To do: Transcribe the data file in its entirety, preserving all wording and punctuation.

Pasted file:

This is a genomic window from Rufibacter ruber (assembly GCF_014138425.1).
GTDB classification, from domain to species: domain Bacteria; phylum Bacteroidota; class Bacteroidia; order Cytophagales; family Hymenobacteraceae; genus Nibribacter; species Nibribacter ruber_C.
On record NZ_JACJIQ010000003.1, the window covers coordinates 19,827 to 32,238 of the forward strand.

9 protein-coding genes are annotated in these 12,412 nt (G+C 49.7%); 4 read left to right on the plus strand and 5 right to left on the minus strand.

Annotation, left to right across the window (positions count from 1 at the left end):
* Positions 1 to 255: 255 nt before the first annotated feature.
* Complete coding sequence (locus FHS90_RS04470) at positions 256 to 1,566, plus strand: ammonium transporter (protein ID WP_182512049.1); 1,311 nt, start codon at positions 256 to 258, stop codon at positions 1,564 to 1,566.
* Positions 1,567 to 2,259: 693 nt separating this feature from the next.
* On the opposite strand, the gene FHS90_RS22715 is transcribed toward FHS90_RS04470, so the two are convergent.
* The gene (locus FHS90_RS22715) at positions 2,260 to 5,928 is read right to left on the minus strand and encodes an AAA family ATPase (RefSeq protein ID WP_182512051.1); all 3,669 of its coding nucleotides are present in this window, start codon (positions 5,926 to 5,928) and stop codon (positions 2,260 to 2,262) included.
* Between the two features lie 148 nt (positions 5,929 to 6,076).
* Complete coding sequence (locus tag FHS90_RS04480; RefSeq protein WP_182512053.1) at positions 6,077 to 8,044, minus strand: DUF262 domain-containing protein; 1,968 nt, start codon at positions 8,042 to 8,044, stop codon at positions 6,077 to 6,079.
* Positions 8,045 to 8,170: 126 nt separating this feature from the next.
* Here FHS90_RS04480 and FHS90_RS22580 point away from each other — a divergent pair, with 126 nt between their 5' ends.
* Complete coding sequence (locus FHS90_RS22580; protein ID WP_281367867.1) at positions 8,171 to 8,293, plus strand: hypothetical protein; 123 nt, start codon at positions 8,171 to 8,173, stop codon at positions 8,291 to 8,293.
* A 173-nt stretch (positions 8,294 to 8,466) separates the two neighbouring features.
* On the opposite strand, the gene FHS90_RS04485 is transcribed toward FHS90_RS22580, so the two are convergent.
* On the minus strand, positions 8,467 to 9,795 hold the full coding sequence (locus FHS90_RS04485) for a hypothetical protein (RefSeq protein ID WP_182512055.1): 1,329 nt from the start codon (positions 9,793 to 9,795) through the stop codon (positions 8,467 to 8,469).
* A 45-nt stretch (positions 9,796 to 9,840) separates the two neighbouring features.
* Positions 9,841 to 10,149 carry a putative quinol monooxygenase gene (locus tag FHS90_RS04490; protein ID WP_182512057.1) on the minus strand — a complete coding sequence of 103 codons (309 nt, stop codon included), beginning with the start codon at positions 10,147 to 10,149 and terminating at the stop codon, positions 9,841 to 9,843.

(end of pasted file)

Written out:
This is a genomic window from Rufibacter ruber (assembly GCF_014138425.1).
GTDB classification, from domain to species: domain Bacteria; phylum Bacteroidota; class Bacteroidia; order Cytophagales; family Hymenobacteraceae; genus Nibribacter; species Nibribacter ruber_C.
On record NZ_JACJIQ010000003.1, the window covers coordinates 19,827 to 32,238 of the forward strand.

9 protein-coding genes are annotated in these 12,412 nt (G+C 49.7%); 4 read left to right on the plus strand and 5 right to left on the minus strand.

Annotation, left to right across the window (positions count from 1 at the left end):
* Positions 1 to 255: 255 nt before the first annotated feature.
* Complete coding sequence (locus FHS90_RS04470) at positions 256 to 1,566, plus strand: ammonium transporter (protein ID WP_182512049.1); 1,311 nt, start codon at positions 256 to 258, stop codon at positions 1,564 to 1,566.
* Positions 1,567 to 2,259: 693 nt separating this feature from the next.
* On the opposite strand, the gene FHS90_RS22715 is transcribed toward FHS90_RS04470, so the two are convergent.
* The gene (locus FHS90_RS22715) at positions 2,260 to 5,928 is read right to left on the minus strand and encodes an AAA family ATPase (RefSeq protein ID WP_182512051.1); all 3,669 of its coding nucleotides are present in this window, start codon (positions 5,926 to 5,928) and stop codon (positions 2,260 to 2,262) included.
* Between the two features lie 148 nt (positions 5,929 to 6,076).
* Complete coding sequence (locus tag FHS90_RS04480; RefSeq protein WP_182512053.1) at positions 6,077 to 8,044, minus strand: DUF262 domain-containing protein; 1,968 nt, start codon at positions 8,042 to 8,044, stop codon at positions 6,077 to 6,079.
* Positions 8,045 to 8,170: 126 nt separating this feature from the next.
* Here FHS90_RS04480 and FHS90_RS22580 point away from each other — a divergent pair, with 126 nt between their 5' ends.
* Complete coding sequence (locus FHS90_RS22580; protein ID WP_281367867.1) at positions 8,171 to 8,293, plus strand: hypothetical protein; 123 nt, start codon at positions 8,171 to 8,173, stop codon at positions 8,291 to 8,293.
* A 173-nt stretch (positions 8,294 to 8,466) separates the two neighbouring features.
* On the opposite strand, the gene FHS90_RS04485 is transcribed toward FHS90_RS22580, so the two are convergent.
* On the minus strand, positions 8,467 to 9,795 hold the full coding sequence (locus FHS90_RS04485) for a hypothetical protein (RefSeq protein ID WP_182512055.1): 1,329 nt from the start codon (positions 9,793 to 9,795) through the stop codon (positions 8,467 to 8,469).
* A 45-nt stretch (positions 9,796 to 9,840) separates the two neighbouring features.
* Positions 9,841 to 10,149 carry a putative quinol monooxygenase gene (locus tag FHS90_RS04490; protein ID WP_182512057.1) on the minus strand — a complete coding sequence of 103 codons (309 nt, stop codon included), beginning with the start codon at positions 10,147 to 10,149 and terminating at the stop codon, positions 9,841 to 9,843.